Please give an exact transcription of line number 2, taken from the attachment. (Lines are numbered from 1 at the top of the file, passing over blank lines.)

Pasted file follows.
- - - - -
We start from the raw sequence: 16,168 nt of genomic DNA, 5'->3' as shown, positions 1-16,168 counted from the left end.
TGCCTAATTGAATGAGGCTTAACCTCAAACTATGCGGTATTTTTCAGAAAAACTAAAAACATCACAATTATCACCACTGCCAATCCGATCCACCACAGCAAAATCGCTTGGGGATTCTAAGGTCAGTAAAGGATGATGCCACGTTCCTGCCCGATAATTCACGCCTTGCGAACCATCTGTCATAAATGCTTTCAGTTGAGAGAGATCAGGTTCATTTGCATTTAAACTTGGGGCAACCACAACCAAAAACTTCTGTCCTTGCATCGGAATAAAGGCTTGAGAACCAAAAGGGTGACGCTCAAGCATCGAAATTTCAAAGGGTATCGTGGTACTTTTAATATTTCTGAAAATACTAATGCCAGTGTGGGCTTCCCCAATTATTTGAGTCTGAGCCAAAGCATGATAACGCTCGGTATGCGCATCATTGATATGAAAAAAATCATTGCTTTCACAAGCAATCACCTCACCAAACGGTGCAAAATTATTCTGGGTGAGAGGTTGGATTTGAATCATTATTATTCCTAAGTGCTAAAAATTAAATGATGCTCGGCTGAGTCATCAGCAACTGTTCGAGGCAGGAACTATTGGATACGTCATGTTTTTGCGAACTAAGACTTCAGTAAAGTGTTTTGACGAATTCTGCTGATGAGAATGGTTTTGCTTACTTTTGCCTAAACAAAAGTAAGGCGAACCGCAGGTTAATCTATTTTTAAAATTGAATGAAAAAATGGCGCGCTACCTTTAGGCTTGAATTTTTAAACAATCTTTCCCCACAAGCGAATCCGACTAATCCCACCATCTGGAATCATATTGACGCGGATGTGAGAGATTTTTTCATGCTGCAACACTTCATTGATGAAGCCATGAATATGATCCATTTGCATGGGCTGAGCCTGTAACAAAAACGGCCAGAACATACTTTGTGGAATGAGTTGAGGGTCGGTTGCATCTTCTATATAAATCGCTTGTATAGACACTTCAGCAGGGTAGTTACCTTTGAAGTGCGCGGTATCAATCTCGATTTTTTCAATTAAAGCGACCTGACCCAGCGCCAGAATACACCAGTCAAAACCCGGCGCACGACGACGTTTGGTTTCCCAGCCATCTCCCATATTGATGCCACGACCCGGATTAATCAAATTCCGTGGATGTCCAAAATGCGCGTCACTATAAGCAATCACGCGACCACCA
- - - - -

TGCCTAATTGAATGAGGCTTAACCTCAAACTATGCGGTATTTTTCAGAAAAACTAAAAACATCACAATTATCACCACTGCCAATCCGATCCACCACAGCAAAATCGCTTGGGGATTCTAAGGTCAGTAAAGGATGATGCCACGTTCCTGCCCGATAATTCACGCCTTGCGAACCATCTGTCATAAATGCTTTCAGTTGAGAGAGATCAGGTTCATTTGCATTTAAACTTGGGGCAACCACAACCAAAAACTTCTGTCCTTGCATCGGAATAAAGGCTTGAGAACCAAAAGGGTGACGCTCAAGCATCGAAATTTCAAAGGGTATCGTGGTACTTTTAATATTTCTGAAAATACTAATGCCAGTGTGGGCTTCCCCAATTATTTGAGTCTGAGCCAAAGCATGATAACGCTCGGTATGCGCATCATTGATATGAAAAAAATCATTGCTTTCACAAGCAATCACCTCACCAAACGGTGCAAAATTATTCTGGGTGAGAGGTTGGATTTGAATCATTATTATTCCTAAGTGCTAAAAATTAAATGATGCTCGGCTGAGTCATCAGCAACTGTTCGAGGCAGGAACTATTGGATACGTCATGTTTTTGCGAACTAAGACTTCAGTAAAGTGTTTTGACGAATTCTGCTGATGAGAATGGTTTTGCTTACTTTTGCCTAAACAAAAGTAAGGCGAACCGCAGGTTAATCTATTTTTAAAATTGAATGAAAAAATGGCGCGCTACCTTTAGGCTTGAATTTTTAAACAATCTTTCCCCACAAGCGAATCCGACTAATCCCACCATCTGGAATCATATTGACGCGGATGTGAGAGATTTTTTCATGCTGCAACACTTCATTGATGAAGCCATGAATATGATCCATTTGCATGGGCTGAGCCTGTAACAAAAACGGCCAGAACATACTTTGTGGAATGAGTTGAGGGTCGGTTGCATCTTCTATATAAATCGCTTGTATAGACACTTCAGCAGGGTAGTTACCTTTGAAGTGCGCGGTATCAATCTCGATTTTTTCAATTAAAGCGACCTGACCCAGCGCCAGAATACACCAGTCAAAACCCGGCGCACGACGACGTTTGGTTTCCCAGCCATCTCCCATATTGATGCCACGACCCGGATTAATCAAATTCCGTGGATGTCCAAAATGCGCGTCACTATAAGCAATCACGCGACCACCA